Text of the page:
Nature-based solutions have gained momentum in recent years, particularly amongst climate change experts. However, in order for the adoption and scaling up of nature-based approaches at the level of national governments, public awareness must expand. Local journalists are essential agents of change in facilitating this process.
The news media can no doubt be an important ally to environmental science, particularly as environmental researchers and practitioners try to make a case for nature to often unconvinced audiences, including governments. When advocating for the uptake of specific solutions that are not well understood and still in need of large scale buy-in, consistent two-way engagements with journalists are even more critical.
In terms of nature-based solutions, local journalists need to be recognised and valued as important stakeholders that can help to minimise current gaps between global advocacy efforts and what is actually being done or not at the local level.
Concerted efforts are particularly needed to improve the quality, accessibility and newsworthiness of the information available. The technical language of scientific reports and research papers needs to be simplified and put in local context, with content and context targeted at the media, including human-interest narratives.
Barriers need to be lifted to allow journalists to produce their stories in a timely manner by clarifying communication pathways within key organisations and facilitating access to experts.
What are we trying to achieve when advocating for nature-based solutions?
At the very core, the concepts behind ‘nature-based solutions’ are not new as preserving nature has long been recognised as an important asset for human well-being. But this recognition has not always been synonymous to effective and large scale actions to protect ecosystems and avoid their degradation.
As ecosystem degradation continues to contribute to or exacerbate societal challenges such as food insecurity, climate change and disasters, nature-based solutions have emerged as an important set of ecosystem-based approaches that need to be implemented at larger scales to provide community benefits.
As global initiatives and research are progressing, information and resources are building up around multiple aspects including:
- Clarification on what define and characterise nature-based solutions or not
- The building up of evidence and case studies that show that they work and can be cost-effective
- Documentation of best practices and potential pitfalls and shortcomings that need to be considered in practice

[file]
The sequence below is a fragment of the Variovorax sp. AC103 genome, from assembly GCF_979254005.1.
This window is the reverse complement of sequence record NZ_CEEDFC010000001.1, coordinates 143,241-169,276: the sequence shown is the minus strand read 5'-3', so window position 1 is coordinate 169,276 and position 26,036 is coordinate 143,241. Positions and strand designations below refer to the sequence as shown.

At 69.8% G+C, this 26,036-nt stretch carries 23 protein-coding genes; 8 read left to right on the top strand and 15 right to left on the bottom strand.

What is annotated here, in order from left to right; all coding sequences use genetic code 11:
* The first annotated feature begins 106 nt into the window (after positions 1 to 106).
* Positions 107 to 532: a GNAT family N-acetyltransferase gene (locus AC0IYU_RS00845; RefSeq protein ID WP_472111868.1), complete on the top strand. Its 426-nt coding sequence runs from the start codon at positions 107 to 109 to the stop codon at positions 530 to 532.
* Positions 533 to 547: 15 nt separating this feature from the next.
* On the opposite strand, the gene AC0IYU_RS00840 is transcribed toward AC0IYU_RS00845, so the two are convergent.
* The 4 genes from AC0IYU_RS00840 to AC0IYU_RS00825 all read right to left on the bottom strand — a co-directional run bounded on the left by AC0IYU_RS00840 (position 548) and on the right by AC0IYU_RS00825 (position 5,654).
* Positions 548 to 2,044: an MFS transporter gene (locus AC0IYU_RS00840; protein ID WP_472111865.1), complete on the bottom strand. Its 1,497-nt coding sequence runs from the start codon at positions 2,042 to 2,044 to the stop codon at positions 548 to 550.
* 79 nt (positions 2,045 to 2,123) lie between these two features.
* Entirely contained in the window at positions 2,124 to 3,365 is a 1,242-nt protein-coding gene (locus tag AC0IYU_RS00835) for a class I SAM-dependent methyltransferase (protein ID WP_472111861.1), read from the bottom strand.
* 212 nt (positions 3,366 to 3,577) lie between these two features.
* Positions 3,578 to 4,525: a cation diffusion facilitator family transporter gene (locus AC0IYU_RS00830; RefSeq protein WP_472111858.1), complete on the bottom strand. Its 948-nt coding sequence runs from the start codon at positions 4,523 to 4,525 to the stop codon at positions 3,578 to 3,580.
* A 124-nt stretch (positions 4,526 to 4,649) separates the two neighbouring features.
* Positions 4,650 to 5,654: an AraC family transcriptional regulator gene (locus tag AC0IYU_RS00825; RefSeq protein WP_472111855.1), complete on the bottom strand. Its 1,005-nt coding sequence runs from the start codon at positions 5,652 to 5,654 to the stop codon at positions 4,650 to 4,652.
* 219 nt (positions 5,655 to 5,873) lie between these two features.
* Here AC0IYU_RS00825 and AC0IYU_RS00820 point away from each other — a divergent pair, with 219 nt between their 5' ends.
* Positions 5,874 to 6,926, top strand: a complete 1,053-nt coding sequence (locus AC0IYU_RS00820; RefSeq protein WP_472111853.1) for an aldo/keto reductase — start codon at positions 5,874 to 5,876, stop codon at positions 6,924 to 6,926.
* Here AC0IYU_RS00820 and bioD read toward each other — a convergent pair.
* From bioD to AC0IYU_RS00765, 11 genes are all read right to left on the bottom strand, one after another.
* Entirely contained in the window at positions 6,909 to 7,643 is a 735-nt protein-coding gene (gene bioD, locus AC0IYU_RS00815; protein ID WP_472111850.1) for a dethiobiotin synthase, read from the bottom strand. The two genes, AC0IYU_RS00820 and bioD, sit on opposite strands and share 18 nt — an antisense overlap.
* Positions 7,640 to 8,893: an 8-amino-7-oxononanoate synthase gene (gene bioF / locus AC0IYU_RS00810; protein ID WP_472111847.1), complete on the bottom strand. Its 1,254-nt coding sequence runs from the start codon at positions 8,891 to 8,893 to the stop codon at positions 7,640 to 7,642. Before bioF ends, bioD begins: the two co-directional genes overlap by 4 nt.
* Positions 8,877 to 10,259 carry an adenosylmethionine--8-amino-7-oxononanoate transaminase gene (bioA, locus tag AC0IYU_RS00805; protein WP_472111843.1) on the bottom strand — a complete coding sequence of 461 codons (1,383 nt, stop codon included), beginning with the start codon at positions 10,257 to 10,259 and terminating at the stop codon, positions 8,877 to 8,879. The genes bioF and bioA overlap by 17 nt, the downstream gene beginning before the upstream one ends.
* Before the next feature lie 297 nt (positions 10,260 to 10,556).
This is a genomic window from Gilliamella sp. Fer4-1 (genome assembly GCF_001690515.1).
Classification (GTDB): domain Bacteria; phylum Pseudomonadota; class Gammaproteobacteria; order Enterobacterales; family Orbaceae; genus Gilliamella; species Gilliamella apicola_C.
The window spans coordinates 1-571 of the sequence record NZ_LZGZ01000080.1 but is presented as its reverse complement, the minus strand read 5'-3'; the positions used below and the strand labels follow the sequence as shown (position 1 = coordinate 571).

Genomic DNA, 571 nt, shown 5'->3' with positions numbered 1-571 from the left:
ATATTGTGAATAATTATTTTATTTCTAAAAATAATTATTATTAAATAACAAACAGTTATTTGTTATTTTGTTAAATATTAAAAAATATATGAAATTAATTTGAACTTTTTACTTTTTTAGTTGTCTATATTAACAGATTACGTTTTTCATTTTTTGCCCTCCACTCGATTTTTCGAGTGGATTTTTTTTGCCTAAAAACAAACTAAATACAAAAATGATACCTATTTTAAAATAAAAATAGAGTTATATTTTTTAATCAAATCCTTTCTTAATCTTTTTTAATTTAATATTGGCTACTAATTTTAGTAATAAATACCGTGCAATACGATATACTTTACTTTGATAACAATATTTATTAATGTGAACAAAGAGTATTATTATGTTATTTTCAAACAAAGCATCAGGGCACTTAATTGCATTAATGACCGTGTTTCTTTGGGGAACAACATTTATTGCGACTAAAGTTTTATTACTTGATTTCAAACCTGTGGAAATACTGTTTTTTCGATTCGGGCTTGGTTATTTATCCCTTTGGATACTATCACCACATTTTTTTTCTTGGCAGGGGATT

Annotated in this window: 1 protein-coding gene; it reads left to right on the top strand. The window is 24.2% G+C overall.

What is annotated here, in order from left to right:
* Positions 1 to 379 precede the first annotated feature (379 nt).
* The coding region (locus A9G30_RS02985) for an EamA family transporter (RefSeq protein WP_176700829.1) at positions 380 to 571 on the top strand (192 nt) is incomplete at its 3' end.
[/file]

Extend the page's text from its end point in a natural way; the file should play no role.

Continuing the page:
- Global tools to facilitate decision-making and help identify priority sites for nature-based measures
- Tools to guide project formulation, implementation and monitoring
But this is exactly where the big communication gap emerges. This wealth of information and tools being generated at the global level is not reaching a broad enough audience, and that’s where journalists can play a crucial role.
How can local journalists be agents of change?
Within the disaster risk reduction field, journalists are increasingly recognised as important stakeholders and are included in consultation processes. It is thus easier to illustrate how local journalists can help support the uptake of nature-based solutions with regards to ecosystem-based disaster risk reduction (Eco-DRR). Here are four key aspects:
- Nature-based measures are essential for disaster risk reduction (DRR): Healthy ecosystems play important roles in disaster risk reduction. For example, coastal forests can help protect coastal communities from cyclones and storm surges. Conversely, degradation of ecosystems can exacerbate disaster risks. For example, vegetation loss on slopes increases the risks of landslides. Local stories with experts’ inputs and examples on the linkages between ecosystem health and disaster risks have a better chance of driving the message home that nature-based approaches are important components of DRR strategies.
- Government Policy must be accountable: The Sendai Framework for Disaster Risk Reduction recognises the critical role of ecosystems in the DRR context. However, policy advancements on the subject at the global level are not necessarily mirrored in national DRR action plans, strategies and legislations. Provided they are informed on the specific commitments regarding ecosystem-based approaches, journalists can play an important role in relaying the information, auditing impact and keeping governments accountable.
- Showcasing the how and best practices: A lack of know-how and awareness regarding the effective implementation of Eco-DRR and the potential technical mistakes that need to be avoided can result in project investments that yield little or no community benefits. Stories on impactful projects and their ingredients of success as well as applied research can help address knowledge gaps and potentially minimise inefficient use of resources.
- Highlighting the importance and role of multiple actors particularly community members: Community engagement and participation are important components of Eco-DRR measures with for example, participatory vulnerability assessments being important initial steps that help to guide the identification of relevant interventions. However local contexts do not always provide an enabling environment for community participation whether it is due to centralised governance structures, legislative constraints or just lack of trust and will in giving more power to community groups. Story-telling centred around the value of community-based ecosystem management is thus crucial here in providing an outlet for community voices.